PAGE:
Date of Award


Document Type

Open Access Thesis

Degree Name

Master of Science (MS)


Physics, Applied

First Advisor

Jonathan Celli

Second Advisor

Bala Sundaram

Third Advisor

Chandra Yelleswarapu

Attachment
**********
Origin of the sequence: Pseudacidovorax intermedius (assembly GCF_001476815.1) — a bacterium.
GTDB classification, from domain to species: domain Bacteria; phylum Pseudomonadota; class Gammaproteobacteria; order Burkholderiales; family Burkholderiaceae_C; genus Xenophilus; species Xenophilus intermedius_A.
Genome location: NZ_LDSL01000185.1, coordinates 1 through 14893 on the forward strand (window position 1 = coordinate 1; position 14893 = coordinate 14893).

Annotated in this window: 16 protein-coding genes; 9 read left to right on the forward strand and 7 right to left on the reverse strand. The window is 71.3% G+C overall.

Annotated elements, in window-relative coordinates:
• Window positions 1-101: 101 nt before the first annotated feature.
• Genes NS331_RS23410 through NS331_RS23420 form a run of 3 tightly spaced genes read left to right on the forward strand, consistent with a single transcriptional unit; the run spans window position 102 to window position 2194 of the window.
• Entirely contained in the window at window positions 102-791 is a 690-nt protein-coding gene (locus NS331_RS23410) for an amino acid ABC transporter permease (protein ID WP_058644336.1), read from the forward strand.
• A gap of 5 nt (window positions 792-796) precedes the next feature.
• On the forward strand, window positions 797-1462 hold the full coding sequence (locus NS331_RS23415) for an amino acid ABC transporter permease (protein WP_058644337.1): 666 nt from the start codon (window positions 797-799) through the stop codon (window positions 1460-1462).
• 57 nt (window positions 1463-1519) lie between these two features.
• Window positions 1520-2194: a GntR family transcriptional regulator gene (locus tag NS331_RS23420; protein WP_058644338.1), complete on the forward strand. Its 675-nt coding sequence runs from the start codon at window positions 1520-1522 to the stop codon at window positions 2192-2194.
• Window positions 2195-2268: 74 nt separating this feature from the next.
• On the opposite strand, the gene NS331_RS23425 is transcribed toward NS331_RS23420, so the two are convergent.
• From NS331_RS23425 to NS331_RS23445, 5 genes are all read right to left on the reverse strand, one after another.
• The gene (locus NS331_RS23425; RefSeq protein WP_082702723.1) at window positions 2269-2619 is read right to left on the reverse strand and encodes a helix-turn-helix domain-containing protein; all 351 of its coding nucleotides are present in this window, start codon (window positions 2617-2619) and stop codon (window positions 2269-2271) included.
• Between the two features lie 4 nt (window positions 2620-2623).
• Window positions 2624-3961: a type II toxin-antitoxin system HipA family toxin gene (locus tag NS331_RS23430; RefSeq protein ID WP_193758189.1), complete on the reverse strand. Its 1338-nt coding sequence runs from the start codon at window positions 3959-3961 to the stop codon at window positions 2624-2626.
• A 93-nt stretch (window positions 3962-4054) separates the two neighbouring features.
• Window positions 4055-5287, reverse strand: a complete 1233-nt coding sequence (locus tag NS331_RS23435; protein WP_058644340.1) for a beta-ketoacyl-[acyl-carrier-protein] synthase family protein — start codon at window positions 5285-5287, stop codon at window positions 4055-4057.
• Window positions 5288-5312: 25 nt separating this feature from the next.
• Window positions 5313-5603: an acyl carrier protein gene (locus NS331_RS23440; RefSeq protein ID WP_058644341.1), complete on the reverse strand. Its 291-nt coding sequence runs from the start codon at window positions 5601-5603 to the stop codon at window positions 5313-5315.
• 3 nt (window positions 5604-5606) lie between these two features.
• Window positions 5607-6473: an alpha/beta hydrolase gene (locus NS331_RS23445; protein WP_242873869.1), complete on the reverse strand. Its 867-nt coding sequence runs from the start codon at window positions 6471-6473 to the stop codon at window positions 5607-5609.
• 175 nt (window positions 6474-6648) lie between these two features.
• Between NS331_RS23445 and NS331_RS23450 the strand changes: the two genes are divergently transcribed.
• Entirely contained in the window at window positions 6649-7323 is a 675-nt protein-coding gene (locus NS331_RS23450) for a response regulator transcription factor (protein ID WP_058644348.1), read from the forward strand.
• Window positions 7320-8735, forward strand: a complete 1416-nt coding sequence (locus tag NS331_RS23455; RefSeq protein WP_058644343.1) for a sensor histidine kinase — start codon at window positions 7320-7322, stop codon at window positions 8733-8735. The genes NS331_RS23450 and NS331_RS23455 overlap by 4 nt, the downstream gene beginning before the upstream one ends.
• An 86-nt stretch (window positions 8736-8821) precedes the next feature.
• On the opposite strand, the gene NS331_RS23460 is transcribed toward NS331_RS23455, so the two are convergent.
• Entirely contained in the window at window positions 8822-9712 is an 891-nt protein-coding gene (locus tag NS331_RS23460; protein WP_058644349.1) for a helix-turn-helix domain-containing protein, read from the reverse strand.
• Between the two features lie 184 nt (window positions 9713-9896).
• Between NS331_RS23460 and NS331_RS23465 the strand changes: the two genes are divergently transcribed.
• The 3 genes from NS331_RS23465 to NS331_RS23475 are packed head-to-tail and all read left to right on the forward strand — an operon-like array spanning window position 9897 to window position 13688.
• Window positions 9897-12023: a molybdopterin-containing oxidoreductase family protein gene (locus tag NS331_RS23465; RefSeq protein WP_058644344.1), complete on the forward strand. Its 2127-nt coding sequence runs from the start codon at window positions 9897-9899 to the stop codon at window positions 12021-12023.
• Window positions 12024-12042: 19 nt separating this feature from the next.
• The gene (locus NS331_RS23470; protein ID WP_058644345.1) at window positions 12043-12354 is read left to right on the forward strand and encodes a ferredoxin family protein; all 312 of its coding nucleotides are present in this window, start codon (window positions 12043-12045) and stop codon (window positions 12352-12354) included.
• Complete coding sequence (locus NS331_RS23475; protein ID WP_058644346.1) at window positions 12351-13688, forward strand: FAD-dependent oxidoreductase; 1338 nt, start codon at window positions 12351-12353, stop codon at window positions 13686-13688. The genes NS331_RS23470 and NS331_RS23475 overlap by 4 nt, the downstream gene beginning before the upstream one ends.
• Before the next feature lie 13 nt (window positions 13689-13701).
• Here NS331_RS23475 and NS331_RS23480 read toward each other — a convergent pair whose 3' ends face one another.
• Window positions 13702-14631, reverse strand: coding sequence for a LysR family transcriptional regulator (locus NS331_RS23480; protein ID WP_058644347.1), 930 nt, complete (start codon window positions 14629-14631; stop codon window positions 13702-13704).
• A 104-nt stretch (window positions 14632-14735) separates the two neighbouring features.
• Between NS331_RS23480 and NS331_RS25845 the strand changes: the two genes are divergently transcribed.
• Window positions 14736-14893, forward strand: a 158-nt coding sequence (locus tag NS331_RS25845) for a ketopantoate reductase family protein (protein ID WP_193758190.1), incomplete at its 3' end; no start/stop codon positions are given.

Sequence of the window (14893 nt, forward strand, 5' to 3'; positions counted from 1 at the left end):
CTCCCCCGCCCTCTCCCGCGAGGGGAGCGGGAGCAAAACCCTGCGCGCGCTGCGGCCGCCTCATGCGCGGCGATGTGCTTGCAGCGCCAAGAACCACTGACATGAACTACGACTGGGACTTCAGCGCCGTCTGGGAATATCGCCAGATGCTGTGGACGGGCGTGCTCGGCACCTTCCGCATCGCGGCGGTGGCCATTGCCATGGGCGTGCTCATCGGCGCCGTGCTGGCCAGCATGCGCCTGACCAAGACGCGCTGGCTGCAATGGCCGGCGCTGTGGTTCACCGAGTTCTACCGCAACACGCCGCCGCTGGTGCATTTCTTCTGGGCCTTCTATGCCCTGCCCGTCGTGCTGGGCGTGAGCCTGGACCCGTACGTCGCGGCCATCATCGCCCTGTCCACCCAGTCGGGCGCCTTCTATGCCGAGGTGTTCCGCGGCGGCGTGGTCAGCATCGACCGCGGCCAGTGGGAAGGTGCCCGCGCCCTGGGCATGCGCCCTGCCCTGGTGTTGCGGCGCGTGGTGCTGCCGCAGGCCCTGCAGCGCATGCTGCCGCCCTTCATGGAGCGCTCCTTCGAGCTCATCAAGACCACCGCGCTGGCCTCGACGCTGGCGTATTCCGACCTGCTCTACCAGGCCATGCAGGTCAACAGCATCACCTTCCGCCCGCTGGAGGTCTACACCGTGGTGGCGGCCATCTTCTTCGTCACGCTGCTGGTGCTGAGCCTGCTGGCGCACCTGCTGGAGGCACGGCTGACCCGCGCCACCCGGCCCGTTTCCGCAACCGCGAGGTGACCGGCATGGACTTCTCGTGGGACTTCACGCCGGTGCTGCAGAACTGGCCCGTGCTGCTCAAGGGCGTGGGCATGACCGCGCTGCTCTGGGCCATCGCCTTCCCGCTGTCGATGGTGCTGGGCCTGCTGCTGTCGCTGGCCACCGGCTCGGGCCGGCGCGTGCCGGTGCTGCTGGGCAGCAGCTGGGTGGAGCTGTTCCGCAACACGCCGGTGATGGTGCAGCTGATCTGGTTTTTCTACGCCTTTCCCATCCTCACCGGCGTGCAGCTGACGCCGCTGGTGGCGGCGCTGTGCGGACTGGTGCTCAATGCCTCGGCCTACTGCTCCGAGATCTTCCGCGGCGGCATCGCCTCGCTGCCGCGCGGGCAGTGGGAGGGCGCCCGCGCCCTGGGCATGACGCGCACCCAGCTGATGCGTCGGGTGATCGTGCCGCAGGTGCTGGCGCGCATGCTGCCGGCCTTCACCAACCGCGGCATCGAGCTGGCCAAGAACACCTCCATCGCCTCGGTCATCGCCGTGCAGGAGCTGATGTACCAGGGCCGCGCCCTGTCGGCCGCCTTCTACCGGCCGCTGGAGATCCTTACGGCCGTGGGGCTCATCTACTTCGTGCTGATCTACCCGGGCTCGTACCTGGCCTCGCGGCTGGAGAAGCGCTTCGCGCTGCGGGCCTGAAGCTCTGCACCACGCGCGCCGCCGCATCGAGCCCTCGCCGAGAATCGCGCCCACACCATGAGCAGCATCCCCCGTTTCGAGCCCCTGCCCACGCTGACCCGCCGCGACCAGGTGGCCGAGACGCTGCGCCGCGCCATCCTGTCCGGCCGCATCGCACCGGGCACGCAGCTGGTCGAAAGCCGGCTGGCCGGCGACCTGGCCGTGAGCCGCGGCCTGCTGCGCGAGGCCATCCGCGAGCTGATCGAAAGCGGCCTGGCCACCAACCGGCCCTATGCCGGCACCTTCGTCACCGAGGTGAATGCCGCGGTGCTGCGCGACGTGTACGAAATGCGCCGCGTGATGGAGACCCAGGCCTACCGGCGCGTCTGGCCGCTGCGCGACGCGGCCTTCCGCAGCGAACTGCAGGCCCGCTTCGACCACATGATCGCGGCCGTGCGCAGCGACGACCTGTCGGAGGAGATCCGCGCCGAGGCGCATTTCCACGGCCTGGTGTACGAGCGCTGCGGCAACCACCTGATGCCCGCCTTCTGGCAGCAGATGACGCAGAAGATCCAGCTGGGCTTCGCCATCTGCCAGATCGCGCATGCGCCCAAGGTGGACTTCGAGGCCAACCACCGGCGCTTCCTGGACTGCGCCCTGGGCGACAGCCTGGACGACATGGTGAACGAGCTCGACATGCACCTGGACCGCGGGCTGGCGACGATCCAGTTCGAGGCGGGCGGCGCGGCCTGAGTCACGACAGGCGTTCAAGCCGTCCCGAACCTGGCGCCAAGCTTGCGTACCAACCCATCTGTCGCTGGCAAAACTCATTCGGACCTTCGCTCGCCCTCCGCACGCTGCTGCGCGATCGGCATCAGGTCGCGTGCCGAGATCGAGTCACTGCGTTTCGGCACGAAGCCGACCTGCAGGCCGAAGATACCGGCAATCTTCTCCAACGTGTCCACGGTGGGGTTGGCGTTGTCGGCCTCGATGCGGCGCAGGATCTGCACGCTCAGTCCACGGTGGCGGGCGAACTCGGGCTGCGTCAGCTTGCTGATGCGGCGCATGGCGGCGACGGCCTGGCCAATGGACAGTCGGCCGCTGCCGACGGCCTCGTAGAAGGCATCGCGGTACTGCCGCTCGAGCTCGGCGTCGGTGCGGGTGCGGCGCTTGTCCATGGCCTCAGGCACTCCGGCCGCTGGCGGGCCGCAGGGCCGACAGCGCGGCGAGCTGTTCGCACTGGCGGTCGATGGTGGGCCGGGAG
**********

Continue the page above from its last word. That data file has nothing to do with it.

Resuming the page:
Near-Earth Objects (NEOs) are generally small, dark, and fast-moving. Multiple observations over time are necessary to constrain NEO orbits. Orbits based on observational data are inherently uncertain. Here we describe code written in Python and Fortran used to generate synthetic asteroids and compare calculated orbital fit based on noisy ephemeris using the a distance criteria, D-value. Observational sessions separated by more than one month produce very good orbital fits (low D-values) even at the highest noise level. Daily observational sessions show the highest D-values, as expected, since observed points on the orbital ellipse are not well separated. D-value is closely correlated to differences in the eccentricity and inclination of compared orbits.